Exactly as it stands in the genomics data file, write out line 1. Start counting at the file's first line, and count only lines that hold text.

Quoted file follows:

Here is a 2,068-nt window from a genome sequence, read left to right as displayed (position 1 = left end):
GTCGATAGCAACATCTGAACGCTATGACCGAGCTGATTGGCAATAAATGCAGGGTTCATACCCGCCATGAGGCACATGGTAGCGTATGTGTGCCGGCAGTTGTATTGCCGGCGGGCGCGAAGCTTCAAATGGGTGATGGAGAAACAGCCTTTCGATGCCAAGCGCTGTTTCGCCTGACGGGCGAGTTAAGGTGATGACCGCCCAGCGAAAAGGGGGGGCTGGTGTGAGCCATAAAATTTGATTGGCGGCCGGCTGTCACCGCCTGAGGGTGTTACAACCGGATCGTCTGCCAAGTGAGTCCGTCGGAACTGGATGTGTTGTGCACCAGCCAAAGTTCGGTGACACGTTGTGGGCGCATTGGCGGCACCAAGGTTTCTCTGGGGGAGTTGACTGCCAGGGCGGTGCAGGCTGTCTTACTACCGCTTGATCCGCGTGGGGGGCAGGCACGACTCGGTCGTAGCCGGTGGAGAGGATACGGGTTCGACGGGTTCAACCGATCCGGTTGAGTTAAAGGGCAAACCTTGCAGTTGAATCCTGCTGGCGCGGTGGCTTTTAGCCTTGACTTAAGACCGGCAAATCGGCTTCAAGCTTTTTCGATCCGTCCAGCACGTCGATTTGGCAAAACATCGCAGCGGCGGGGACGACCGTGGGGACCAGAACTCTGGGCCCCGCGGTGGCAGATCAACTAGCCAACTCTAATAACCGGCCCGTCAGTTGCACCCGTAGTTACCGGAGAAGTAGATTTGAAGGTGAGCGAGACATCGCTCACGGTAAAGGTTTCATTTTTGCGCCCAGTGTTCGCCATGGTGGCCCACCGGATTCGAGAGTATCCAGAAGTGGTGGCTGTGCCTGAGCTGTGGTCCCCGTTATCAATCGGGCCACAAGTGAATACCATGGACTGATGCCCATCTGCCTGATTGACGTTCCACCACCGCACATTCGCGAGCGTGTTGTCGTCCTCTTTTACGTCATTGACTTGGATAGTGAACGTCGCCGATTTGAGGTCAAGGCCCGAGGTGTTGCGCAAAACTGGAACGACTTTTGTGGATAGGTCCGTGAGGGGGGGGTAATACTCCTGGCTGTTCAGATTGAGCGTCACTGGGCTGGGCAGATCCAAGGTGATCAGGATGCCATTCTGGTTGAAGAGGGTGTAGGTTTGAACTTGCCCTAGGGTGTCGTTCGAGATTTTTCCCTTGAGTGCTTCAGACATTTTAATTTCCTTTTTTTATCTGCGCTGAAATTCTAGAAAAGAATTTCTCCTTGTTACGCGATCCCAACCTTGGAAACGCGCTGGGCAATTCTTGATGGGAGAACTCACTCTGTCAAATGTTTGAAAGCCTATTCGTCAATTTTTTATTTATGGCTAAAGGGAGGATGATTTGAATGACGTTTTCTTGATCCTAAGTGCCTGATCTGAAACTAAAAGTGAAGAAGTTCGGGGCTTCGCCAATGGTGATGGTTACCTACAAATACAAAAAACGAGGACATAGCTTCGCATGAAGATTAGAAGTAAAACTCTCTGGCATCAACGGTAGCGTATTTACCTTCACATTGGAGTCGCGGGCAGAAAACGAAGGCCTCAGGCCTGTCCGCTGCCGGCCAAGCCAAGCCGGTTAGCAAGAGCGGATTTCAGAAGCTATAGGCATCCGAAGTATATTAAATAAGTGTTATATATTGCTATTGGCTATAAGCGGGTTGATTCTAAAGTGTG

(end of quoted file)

Here is a 2,068-nt window from a genome sequence, read left to right as displayed (position 1 = left end):